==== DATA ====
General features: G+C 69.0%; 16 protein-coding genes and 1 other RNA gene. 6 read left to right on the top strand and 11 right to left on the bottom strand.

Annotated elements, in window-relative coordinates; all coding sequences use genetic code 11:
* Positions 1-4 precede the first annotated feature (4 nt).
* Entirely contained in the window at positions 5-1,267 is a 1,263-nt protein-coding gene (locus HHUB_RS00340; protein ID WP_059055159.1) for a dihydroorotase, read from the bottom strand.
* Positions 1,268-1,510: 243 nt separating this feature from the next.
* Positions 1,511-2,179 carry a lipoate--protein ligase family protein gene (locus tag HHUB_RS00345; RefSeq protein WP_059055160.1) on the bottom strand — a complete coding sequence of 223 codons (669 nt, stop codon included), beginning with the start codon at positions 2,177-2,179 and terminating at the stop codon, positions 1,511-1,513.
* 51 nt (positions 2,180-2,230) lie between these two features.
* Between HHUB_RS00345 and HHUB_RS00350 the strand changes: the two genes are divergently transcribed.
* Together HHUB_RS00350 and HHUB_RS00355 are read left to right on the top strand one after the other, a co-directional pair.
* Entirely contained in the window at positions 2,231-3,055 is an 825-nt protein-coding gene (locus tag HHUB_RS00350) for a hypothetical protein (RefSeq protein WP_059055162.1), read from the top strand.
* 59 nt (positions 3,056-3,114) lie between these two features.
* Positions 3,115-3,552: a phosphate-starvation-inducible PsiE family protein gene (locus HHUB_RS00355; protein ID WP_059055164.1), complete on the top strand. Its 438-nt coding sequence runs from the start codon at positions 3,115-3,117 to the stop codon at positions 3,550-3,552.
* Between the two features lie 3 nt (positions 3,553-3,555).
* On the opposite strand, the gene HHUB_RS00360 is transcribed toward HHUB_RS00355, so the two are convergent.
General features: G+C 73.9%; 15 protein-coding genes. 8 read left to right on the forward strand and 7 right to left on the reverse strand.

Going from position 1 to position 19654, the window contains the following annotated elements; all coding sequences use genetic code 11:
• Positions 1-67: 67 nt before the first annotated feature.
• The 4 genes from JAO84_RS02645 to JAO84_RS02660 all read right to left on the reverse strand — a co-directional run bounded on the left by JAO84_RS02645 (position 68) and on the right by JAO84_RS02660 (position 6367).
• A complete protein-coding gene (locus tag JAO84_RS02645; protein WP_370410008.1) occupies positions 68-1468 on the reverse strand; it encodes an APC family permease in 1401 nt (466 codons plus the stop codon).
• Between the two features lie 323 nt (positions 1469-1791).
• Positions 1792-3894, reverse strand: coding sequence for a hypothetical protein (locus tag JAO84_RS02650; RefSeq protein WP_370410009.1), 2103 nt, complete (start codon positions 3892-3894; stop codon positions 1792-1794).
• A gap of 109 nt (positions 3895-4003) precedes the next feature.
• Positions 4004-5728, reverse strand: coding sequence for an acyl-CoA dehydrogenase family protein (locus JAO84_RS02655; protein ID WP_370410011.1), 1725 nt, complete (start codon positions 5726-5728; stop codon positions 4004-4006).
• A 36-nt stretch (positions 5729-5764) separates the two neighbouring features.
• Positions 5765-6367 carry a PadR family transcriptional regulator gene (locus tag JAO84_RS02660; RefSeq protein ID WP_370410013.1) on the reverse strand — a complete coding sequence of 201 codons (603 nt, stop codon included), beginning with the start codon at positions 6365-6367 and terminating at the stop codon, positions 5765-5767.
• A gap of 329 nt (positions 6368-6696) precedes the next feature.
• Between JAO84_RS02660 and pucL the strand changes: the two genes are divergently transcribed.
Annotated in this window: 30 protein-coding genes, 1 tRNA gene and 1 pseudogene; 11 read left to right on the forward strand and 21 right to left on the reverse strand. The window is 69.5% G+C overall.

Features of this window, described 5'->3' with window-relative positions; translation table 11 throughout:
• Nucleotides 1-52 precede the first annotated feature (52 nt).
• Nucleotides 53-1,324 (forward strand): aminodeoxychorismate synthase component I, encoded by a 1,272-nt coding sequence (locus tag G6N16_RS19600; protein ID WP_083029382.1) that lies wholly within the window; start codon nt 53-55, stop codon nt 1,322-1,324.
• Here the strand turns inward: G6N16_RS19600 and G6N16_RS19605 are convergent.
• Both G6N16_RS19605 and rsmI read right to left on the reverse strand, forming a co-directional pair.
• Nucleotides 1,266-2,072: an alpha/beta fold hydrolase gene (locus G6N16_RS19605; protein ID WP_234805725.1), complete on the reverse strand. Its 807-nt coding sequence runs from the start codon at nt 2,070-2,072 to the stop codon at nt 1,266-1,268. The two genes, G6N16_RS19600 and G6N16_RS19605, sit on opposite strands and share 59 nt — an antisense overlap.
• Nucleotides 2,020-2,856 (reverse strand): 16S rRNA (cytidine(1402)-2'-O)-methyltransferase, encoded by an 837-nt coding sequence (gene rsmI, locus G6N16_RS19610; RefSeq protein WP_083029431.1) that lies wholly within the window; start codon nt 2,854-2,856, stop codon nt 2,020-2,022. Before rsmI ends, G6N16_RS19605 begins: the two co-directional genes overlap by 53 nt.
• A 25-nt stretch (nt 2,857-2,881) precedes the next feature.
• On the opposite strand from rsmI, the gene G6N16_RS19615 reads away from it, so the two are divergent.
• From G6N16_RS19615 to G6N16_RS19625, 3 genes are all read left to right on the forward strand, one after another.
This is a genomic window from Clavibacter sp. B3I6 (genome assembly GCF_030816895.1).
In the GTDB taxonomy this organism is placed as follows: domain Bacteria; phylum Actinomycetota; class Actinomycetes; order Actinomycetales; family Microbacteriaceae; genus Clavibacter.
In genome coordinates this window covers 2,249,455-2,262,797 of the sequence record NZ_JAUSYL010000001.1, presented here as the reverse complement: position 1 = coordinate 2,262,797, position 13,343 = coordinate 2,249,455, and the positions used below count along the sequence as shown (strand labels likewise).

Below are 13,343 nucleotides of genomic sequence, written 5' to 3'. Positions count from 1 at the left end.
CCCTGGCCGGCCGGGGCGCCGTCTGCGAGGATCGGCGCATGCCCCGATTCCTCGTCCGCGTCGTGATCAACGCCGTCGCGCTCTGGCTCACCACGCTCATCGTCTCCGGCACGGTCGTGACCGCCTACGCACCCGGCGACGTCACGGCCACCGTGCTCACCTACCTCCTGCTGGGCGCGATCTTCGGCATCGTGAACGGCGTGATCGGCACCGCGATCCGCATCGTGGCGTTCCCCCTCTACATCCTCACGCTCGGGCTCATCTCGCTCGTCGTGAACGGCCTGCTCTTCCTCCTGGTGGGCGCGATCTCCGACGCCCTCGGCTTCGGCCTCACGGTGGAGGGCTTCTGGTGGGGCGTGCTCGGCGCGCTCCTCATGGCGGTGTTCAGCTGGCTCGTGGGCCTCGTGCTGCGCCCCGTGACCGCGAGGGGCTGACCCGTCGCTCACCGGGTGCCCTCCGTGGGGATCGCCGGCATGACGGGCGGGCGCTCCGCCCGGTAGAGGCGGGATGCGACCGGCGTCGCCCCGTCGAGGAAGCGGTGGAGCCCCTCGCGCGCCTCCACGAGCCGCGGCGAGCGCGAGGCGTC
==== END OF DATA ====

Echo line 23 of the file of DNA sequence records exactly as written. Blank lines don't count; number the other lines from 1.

• Positions 4004-5728, reverse strand: coding sequence for an acyl-CoA dehydrogenase family protein (locus JAO84_RS02655; protein ID WP_370410011.1), 1725 nt, complete (start codon positions 5726-5728; stop codon positions 4004-4006).